Patients with long-term health problems are set to receive support from a new independent National Academy for Social Prescribing, established to enable healthcare professionals to utilise arts, cultural and leisure activities as a way to treat people.
Only 60% of the nation’s Clinical Commissioning Groups currently use social prescribing for patients with anxiety, mental health problems and dementia. This is despite evidence that individuals treated by this method report feeling less isolated, attending 47% fewer hospital appointments and visiting A&E 38% less. Implementing this approach will, it is hoped, ease the pressure on the health service and lead to less people feeling isolated in the community.
Arts Council England will collaborate with national bodies such as Sport England and other voluntary sector partners to help drive forward the scheme.
What will the National Academy do?
Goals outlined by the National Academy for Social Prescribing will include:
- Standardising the quality and range of social prescribing available to patients across the country
- Championing the benefits of social prescribing by building and promoting the evidence base
- Developing and sharing best practice, as well as looking at new models and sources for funding
- Bringing together all partners from health, housing and local government with arts, culture and sporting organisations to maximise role of social prescribing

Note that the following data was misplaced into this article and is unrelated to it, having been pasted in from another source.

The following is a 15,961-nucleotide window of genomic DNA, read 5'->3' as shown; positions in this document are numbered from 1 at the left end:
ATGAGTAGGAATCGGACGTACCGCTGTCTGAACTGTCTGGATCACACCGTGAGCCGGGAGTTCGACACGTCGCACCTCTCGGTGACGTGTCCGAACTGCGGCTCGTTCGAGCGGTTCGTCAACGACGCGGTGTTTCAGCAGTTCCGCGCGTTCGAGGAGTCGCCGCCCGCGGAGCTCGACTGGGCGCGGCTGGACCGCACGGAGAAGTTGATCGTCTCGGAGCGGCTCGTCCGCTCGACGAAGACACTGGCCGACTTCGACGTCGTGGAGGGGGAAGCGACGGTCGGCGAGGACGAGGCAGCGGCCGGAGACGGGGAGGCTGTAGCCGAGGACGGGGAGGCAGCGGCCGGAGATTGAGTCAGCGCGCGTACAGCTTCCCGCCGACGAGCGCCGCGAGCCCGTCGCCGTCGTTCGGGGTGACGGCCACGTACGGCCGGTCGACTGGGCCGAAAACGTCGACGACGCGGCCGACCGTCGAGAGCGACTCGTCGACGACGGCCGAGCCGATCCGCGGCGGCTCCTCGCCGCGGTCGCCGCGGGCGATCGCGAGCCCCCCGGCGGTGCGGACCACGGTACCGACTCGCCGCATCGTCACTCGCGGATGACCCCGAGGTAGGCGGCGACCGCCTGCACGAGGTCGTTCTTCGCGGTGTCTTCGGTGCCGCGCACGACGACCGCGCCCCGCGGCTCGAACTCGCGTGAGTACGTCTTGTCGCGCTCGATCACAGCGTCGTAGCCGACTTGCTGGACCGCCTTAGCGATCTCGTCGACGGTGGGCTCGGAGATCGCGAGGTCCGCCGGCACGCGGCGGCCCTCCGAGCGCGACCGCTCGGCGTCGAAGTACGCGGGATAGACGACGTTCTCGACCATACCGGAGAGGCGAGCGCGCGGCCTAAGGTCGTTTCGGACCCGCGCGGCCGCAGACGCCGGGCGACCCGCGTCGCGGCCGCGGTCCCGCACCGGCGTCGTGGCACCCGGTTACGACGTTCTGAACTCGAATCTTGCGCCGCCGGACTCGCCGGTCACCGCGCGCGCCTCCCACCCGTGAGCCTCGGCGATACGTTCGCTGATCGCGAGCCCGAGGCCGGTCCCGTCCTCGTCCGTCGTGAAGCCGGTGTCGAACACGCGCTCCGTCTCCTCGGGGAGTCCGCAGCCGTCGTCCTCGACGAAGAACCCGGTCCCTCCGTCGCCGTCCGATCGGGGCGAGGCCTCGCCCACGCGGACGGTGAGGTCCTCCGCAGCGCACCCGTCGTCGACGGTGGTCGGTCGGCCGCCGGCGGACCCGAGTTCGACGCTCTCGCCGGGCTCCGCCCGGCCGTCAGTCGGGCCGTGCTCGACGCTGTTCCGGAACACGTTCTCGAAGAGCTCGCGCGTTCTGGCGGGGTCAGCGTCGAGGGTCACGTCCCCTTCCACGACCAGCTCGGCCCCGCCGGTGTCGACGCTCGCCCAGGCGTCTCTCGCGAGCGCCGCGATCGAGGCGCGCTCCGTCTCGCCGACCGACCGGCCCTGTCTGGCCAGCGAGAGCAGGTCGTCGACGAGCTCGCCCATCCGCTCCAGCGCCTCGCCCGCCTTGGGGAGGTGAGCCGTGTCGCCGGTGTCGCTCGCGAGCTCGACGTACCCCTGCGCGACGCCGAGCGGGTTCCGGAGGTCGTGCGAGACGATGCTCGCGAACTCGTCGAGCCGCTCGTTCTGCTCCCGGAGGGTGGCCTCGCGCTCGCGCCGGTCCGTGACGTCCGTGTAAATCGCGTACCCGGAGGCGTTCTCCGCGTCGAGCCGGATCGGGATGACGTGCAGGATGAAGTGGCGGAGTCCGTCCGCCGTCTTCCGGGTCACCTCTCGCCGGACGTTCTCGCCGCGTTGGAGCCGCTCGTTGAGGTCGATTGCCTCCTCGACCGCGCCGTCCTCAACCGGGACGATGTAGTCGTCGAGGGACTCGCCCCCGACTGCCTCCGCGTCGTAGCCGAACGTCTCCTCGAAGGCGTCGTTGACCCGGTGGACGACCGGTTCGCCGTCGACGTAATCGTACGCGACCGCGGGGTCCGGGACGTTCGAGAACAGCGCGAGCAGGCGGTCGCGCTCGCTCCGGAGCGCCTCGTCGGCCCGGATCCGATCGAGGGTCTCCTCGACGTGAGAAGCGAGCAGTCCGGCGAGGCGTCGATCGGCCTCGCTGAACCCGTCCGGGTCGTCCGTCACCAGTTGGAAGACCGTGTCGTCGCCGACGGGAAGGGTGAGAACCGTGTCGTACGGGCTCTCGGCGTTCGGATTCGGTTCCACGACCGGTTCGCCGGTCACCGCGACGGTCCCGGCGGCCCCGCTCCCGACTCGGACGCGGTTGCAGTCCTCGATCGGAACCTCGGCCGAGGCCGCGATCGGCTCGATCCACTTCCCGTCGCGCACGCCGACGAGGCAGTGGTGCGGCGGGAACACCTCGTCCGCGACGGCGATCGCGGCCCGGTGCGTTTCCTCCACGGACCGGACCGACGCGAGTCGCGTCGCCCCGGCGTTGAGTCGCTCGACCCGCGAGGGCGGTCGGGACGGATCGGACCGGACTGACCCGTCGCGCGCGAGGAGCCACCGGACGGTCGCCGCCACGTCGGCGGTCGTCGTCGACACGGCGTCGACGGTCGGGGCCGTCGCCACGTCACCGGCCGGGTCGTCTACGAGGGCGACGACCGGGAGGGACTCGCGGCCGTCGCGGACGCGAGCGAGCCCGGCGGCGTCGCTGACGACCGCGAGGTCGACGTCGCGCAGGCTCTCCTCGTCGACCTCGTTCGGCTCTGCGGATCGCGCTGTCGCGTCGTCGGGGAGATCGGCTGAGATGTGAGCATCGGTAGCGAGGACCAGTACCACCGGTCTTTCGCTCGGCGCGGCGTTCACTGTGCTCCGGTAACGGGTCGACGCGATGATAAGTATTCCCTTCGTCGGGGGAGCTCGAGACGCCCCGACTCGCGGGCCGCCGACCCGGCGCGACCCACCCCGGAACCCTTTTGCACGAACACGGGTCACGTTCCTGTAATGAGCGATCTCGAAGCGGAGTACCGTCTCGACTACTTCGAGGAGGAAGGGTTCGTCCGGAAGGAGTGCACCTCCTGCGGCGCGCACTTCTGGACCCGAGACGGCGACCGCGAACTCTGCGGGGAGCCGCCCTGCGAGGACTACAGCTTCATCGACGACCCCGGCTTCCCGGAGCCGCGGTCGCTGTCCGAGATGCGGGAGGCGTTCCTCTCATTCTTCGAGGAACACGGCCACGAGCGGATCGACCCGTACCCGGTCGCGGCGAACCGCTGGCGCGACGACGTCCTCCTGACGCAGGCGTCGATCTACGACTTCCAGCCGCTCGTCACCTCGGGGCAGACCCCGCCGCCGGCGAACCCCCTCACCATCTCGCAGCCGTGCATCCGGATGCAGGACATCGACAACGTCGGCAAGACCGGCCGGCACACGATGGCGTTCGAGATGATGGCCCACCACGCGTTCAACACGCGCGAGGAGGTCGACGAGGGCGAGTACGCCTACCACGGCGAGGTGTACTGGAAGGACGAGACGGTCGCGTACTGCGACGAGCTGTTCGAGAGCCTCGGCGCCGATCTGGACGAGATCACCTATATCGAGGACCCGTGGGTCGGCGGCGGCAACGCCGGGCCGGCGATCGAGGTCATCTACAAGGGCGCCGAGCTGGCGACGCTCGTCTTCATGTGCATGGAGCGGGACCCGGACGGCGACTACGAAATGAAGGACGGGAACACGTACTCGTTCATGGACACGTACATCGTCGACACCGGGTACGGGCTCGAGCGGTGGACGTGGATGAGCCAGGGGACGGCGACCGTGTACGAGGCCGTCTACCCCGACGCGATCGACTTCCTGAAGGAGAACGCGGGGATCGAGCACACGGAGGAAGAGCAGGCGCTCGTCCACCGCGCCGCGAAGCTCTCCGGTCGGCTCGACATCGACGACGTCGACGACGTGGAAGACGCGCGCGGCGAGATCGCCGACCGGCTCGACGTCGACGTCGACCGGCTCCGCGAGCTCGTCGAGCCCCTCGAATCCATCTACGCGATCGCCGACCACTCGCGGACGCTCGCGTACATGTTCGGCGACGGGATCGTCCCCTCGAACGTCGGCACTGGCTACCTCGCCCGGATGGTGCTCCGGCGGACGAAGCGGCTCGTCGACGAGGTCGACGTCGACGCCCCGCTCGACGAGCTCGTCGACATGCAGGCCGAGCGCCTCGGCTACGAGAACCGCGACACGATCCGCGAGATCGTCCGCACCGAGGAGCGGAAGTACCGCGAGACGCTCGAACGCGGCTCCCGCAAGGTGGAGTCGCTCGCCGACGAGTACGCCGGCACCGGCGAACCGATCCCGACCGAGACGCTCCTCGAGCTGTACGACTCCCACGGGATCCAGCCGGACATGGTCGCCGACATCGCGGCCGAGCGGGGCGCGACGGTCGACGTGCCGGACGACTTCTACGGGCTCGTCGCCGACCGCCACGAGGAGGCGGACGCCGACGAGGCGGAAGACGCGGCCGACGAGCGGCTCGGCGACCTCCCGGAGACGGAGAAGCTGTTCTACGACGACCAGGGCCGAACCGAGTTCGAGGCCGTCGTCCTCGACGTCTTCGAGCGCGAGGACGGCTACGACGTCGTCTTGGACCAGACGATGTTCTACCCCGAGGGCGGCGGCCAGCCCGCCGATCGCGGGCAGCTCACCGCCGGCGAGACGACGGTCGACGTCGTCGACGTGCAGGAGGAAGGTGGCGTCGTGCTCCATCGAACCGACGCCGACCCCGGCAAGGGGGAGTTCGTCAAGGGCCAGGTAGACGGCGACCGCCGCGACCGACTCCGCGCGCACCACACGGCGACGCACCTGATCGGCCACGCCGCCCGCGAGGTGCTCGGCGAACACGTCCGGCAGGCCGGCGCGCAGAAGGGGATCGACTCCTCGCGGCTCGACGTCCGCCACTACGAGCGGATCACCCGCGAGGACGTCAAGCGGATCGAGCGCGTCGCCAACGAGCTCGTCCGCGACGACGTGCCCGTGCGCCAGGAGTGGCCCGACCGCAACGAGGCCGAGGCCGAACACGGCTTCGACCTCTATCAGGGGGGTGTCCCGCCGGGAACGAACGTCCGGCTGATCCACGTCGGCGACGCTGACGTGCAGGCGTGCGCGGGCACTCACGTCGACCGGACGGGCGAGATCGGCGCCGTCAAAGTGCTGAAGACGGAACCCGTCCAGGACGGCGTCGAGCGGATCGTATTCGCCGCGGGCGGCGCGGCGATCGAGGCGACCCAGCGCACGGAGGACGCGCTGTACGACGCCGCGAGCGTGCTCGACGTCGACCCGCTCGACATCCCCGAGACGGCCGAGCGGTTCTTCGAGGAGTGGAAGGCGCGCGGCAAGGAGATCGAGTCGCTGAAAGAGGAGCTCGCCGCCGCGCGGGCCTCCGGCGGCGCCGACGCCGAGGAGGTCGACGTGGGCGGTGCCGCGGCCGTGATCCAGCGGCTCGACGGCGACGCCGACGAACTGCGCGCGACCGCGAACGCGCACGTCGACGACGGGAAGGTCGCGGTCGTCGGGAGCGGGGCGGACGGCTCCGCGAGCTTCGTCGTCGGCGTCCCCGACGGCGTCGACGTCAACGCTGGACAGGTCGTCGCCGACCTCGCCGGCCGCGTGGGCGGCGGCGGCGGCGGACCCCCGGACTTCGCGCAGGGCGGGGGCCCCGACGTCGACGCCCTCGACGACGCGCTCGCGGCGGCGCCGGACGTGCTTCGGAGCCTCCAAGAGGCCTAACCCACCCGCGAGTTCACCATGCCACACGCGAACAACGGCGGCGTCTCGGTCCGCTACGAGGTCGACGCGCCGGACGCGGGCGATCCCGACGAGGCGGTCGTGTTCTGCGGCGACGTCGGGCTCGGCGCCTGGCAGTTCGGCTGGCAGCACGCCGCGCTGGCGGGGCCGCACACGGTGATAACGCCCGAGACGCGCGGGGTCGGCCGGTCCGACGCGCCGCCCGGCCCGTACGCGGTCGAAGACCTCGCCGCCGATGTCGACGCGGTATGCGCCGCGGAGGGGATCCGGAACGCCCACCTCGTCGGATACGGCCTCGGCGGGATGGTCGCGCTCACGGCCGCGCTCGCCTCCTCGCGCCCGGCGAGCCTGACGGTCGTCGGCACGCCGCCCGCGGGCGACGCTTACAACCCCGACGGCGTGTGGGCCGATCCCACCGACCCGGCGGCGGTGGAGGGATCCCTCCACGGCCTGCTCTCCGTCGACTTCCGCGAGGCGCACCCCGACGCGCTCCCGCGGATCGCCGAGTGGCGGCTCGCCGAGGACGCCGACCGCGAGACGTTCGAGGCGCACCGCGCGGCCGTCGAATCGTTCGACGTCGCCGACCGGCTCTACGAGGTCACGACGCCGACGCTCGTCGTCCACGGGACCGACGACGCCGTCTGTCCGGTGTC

- Focusing on developing training and accreditation across sectors
“It’s about all of us in health, arts, culture, sport, communities coming together around one simple principle: that prevention is better than cure,” explained health secretary Matt Hancock.
The most recent Long Term Plan outlined by the NHS has committed to at least 900,000 people receiving social prescribing within five years, with 1,000 new social prescribing link workers set to be in place by 2020/21.
The Academy has received £5 million of government funding and will be led by Professor Helen Stokes-Lampard, the outgoing Chair of the Royal College of General Practitioners.
As details of the Academy were revealed, Stoke-Lampard said: “social prescribing has always been so close to my heart as a practicing GP. It’s what good GPs have always done in terms of getting the best help and support for our patients beyond the medicines we also provide them with.
“I’m looking forward to starting work with colleagues from so many sectors to bring social prescribing into the mainstream, to train and educate social prescribers of the future and to establish a great evidence base and raise the profile of this fantastic initiative.”